Updated:LAKE COUNTY, Fla. —
WFTV obtained a final report on Tuesday from the Florida Department of Law Enforcement that outlines a fatal deputy-involved shooting that happened in July in Lake County.
It comes two months after Andrew Scott was shot and killed when deputies showed up at the wrong apartment looking for an attempted-murder suspect in the middle of the night.
The FDLE report found Deputy Richard Sylvester's actions were justified when he opened fire after Scott answered his door with a gun drawn. In all, Sylvester fired six shots.
WFTV also obtained a letter from prosecutors on Tuesday night that shows the deputy won't be charged.
READ DOCUMENT: FDLE Investigative Summary: Police Use of Force
Scott's family is devastated.
"Their loved one, their son, their boyfriend who they had hopes to marry, is gone, gunned down, and what we hear from law enforcement, it was justified, too bad, next," said Scott's family's attorney, Mark NeJame.
The FDLE 20-page report raised some questions about what a key witness, the victim's girlfriend, saw on the other side of the gunfire.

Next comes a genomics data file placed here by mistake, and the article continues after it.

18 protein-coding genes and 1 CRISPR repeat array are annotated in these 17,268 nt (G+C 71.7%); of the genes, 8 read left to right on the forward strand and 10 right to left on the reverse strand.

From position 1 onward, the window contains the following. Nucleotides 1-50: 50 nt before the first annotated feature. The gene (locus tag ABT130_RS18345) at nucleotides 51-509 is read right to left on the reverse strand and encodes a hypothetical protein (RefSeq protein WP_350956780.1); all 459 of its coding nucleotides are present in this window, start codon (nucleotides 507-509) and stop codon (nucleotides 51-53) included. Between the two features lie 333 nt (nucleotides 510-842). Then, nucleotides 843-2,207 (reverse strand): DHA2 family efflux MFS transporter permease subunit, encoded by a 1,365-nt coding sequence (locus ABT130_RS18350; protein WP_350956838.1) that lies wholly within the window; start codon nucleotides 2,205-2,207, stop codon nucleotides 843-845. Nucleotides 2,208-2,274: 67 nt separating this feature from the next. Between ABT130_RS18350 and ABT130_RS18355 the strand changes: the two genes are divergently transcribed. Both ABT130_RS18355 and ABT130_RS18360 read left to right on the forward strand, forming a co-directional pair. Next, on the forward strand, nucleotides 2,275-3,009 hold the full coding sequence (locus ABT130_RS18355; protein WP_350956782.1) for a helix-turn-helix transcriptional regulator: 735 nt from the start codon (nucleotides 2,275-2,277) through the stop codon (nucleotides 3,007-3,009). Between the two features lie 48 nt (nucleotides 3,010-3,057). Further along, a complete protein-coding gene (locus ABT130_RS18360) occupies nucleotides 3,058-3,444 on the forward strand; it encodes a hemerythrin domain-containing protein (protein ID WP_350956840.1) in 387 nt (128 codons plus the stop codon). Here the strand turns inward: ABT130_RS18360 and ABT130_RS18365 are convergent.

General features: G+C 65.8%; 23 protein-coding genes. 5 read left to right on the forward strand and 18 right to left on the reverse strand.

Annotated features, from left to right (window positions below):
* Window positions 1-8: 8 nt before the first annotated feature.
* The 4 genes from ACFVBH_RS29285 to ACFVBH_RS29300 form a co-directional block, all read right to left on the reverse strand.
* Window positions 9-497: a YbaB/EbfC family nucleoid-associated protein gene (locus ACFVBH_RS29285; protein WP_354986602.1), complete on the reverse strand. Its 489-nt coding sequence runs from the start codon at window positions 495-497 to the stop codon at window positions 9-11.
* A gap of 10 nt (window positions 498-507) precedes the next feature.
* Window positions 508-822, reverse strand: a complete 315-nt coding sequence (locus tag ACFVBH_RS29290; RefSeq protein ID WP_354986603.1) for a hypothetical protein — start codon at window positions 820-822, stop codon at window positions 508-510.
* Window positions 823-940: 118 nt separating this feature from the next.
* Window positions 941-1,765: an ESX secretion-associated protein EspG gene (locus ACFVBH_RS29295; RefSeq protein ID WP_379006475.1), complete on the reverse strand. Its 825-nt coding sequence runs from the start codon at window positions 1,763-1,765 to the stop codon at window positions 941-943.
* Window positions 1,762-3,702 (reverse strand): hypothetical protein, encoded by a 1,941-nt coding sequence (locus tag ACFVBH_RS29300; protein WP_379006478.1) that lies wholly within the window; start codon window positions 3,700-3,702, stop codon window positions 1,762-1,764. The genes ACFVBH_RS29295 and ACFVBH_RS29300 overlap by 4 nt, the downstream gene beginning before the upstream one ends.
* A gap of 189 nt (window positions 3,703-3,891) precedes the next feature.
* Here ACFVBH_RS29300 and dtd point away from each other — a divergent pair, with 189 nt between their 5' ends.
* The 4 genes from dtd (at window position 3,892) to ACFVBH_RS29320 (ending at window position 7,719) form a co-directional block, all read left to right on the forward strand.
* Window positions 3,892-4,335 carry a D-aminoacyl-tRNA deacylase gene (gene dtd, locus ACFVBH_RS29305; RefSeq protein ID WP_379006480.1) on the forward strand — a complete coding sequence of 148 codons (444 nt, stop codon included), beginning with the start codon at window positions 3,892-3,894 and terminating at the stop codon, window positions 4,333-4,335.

FDLE investigators interviewed Scott's girlfriend three different times, trying to get her version of events, but in the end found her statements "inconsistent."
Agents also interviewed neighbors, sheriff's deputies and Sylvester and found their stories to be consistent with what they've said all along. They said deputies were forced to open fire on Scott because he opened the door in the middle of the night with a gun pointed at deputies.
According to several deputies and witnesses, while deputies were at Scott's door, his next door neighbor came outside and warned deputies they were at the wrong house and directed them to the house of the man they were looking for, the document stated.
Before they could do anything, deputies testified that Scott's door flung open and Scott answered with a pistol pointed at Sylvester's face.
The document states, "The door flung open. A male extended a semi-automatic pistol pointed at Deputy Sylvester's face."
But investigators said when they interviewed Scott's girlfriend, Miranda Mauck, her story changed.
First, she said Scott would have never answered the door with a gun if he knew there were deputies at the door.
"Would answer the door with the handgun only if they were not expecting guests," the document states.
Mauck later said Scott would only answer with a gun if they weren't expecting guests.
"They never identified themselves; he wouldn't have answered the door with the gun if they did," the document states.
Scott's family is in the process of filing a wrongful death lawsuit. And WFTV was told that will likely happen in the next three or four weeks.